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COMING UP ON BROADWAY:
A Soldier's Play - Previews: 12.27.19, Opens: 1.21.20 Grand Horizons - Previews: 12.20.19, Opens: 1.23.20 My Name is Lucy Barton - Previews: 1.6.20, Opens: 1.15.20 West Side Story - Previews: 12.10.19, Opens: 2.6.20 Girl From the North Country - Previews: 2.7.20, Opens: 3.5.20 Six - Previews: 2.13.20, Opens: 3.12.20 The Minutes - Previews: 2.25.20, Opens: 3.15.20 Hangmen - Previews: 2.28.20, Opens: 3.19.20 Company - Previews: 3.2.20, Opens: 3.22.20 Diana - Previews: 3.2.20, Opens: 3.26.20 The Lehman Trilogy - Previews: 3.7.20, Opens: 3.31.20 Caroline, or Change - Previews: 3.13.20, Opens: 4.4.20 Mrs. Doubtfire - Previews 3.9.20, Opens 4.5.20 Who's Afraid of Virginia Woolf? - Previews: 3.3.20, Opens: 4.9.20 Plaza Suite - Previews: 3.13.20, Opens: 4.13.20 American Buffalo - Previews: 3.24.20, Opens: 4.14.20 Flying Over Sunset - Previews: 3.12.20, Opens: 4.16.20 Birthday Candles - Previews: 4.2.20, Opens: 4.21.20 How I Learned To Drive - Previews: 3.27.20, Opens: 4.22.20 Take Me Out - Previews: 3.31.20, Opens: 4.23.20 Tony Awards Cut Off - 4.23.20 Tony Awards Nominations - 4.28.20 Tony Awards - 6.7.20 MJ: The Musical - Previews: 7.6.20, Opens: 8.13.20

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Wednesday, November 27, 2019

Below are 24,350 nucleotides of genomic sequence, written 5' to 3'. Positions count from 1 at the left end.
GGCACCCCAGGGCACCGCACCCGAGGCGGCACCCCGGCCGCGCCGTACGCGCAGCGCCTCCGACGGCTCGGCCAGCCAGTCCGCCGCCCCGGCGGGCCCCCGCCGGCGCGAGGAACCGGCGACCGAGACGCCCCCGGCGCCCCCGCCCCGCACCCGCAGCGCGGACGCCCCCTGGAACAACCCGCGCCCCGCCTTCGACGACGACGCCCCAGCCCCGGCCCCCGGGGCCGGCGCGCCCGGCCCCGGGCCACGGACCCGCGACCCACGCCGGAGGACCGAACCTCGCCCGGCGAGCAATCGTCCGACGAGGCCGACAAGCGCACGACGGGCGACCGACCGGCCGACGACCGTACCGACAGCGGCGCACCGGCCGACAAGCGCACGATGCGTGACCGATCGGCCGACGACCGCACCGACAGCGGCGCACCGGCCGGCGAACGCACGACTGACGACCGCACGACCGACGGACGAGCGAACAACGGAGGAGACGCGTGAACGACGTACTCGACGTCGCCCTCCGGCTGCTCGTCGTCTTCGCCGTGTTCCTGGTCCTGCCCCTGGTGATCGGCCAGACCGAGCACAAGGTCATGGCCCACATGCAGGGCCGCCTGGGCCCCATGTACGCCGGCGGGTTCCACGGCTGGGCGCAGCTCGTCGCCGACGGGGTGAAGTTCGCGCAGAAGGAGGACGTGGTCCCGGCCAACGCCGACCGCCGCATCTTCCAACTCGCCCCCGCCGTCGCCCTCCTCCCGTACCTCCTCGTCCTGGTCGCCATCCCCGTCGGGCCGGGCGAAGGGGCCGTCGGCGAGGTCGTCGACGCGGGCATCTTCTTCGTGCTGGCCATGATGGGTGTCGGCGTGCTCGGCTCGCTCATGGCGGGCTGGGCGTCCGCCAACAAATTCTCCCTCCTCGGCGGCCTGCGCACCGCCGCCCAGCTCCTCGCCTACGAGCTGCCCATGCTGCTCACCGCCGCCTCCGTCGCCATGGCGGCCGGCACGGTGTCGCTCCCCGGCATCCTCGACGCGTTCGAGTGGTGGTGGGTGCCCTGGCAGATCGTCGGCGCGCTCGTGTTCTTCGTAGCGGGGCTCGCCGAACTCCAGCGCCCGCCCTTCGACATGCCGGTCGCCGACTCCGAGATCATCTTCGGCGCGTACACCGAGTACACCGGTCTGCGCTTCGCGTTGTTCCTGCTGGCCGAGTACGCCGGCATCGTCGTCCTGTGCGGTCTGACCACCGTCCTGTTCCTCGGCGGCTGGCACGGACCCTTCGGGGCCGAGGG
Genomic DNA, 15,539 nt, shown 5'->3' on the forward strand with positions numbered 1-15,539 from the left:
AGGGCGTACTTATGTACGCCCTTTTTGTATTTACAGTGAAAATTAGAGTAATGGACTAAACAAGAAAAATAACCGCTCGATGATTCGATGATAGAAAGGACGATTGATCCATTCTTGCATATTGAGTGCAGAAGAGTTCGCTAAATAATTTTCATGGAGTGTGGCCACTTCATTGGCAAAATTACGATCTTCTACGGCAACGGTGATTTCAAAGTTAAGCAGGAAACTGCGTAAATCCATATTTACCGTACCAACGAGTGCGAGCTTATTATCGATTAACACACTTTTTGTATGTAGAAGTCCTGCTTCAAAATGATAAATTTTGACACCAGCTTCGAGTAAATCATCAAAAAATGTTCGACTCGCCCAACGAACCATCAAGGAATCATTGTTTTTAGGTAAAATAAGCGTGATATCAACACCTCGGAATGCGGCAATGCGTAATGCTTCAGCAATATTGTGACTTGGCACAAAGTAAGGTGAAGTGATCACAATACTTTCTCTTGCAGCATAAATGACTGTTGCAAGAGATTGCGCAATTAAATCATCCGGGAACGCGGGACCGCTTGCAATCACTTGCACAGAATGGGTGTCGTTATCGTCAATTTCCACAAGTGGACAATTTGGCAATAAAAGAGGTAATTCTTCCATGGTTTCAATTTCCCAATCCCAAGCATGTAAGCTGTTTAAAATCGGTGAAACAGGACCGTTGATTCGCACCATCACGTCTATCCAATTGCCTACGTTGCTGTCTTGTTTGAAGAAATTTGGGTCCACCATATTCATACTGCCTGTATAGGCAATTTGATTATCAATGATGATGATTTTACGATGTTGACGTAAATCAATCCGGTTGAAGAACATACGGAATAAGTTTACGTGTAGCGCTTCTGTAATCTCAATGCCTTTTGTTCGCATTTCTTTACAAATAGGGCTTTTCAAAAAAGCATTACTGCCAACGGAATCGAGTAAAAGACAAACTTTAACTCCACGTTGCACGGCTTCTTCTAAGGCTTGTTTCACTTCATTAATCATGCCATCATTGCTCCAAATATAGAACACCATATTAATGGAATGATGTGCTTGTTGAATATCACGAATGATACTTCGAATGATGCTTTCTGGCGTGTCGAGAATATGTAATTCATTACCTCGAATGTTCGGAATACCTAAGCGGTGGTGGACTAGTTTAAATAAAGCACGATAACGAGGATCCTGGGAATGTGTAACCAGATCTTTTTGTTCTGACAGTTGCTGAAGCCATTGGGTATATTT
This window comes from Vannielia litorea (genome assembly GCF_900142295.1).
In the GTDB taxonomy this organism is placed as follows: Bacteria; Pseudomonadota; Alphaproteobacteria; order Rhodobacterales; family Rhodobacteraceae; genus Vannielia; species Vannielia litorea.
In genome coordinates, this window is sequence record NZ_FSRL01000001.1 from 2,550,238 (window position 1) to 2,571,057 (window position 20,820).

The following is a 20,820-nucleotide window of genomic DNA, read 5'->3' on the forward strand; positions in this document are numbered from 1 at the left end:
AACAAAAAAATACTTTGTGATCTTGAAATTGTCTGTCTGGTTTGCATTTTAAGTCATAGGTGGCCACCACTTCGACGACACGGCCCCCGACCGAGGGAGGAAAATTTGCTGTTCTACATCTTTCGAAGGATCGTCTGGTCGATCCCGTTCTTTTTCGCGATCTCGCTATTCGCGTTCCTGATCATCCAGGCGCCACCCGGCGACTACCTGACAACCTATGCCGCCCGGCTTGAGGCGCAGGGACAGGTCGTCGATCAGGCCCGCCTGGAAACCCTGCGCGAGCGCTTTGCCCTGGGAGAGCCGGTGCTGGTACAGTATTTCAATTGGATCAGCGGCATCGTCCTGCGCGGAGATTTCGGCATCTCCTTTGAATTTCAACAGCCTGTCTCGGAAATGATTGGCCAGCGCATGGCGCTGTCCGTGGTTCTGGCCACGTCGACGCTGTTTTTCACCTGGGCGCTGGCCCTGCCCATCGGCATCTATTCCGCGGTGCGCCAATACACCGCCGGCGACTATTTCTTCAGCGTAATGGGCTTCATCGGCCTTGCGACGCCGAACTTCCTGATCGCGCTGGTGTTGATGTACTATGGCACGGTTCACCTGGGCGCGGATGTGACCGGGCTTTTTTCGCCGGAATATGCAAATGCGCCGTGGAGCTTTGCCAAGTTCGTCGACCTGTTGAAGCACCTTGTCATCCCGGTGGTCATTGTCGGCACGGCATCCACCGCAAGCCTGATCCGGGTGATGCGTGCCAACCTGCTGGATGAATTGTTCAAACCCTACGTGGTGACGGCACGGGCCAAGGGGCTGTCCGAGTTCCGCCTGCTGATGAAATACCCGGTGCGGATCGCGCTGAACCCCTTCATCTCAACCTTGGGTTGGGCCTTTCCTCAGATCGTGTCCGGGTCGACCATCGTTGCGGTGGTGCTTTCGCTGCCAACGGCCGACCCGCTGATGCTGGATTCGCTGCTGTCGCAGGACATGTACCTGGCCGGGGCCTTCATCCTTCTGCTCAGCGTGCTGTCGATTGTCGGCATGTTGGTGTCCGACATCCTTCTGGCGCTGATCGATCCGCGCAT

REVIEW: Tina: The Tina Turner Musical

Review of the Sunday, November 24, 2019 matinee performance at the Lunt-Fontanne Theatre in New York City. Starring Nkeki Obi-Melekwe, Daniel J. Watts, Dawnn Lewis, Myra Lucretia Taylor, Charlie Franklin, Mars Rucker, Jessica Rush and Mehret Marsh. Book by Katori Hall with Frank Ketelaar and Kees Prins. Musical Supervision and arrangements by Nicholas Skilbeck. Set and costume design by Mark Thompson. Lighting by Bruno Poet. Choreography by Anthony Van Laast. Direction by Phyllida Lloyd. 2 hours, 45 minutes, including one intermission.

Grade: A

We are, frankly, tired of bio-musicals, having been bored by the overly sanitized Beautiful and frustrated by the slick but unsatisfying Jersey Boys. Others have littered our theater-going, with only On Your Feet! coming close to being both entertaining and dramatic enough to justify bio-musicals in the future. It isn't that we don't care for the catalogs of music that have gotten such treatment, or the lives of their subjects. But somehow, more often than not, these lives get the Wikipedia/Behind the Music treatment, which is to say, they simply aren't dramatic. Was Carole King's life really that easily solved and sunny? Other times, these vehicles are so over produced/directed that it feels like everyone involved is trying to put one over on us, like we won't notice if it is loud enough and never stops moving. Seriously, couldn't the fake Four Seasons sing one song all the way through?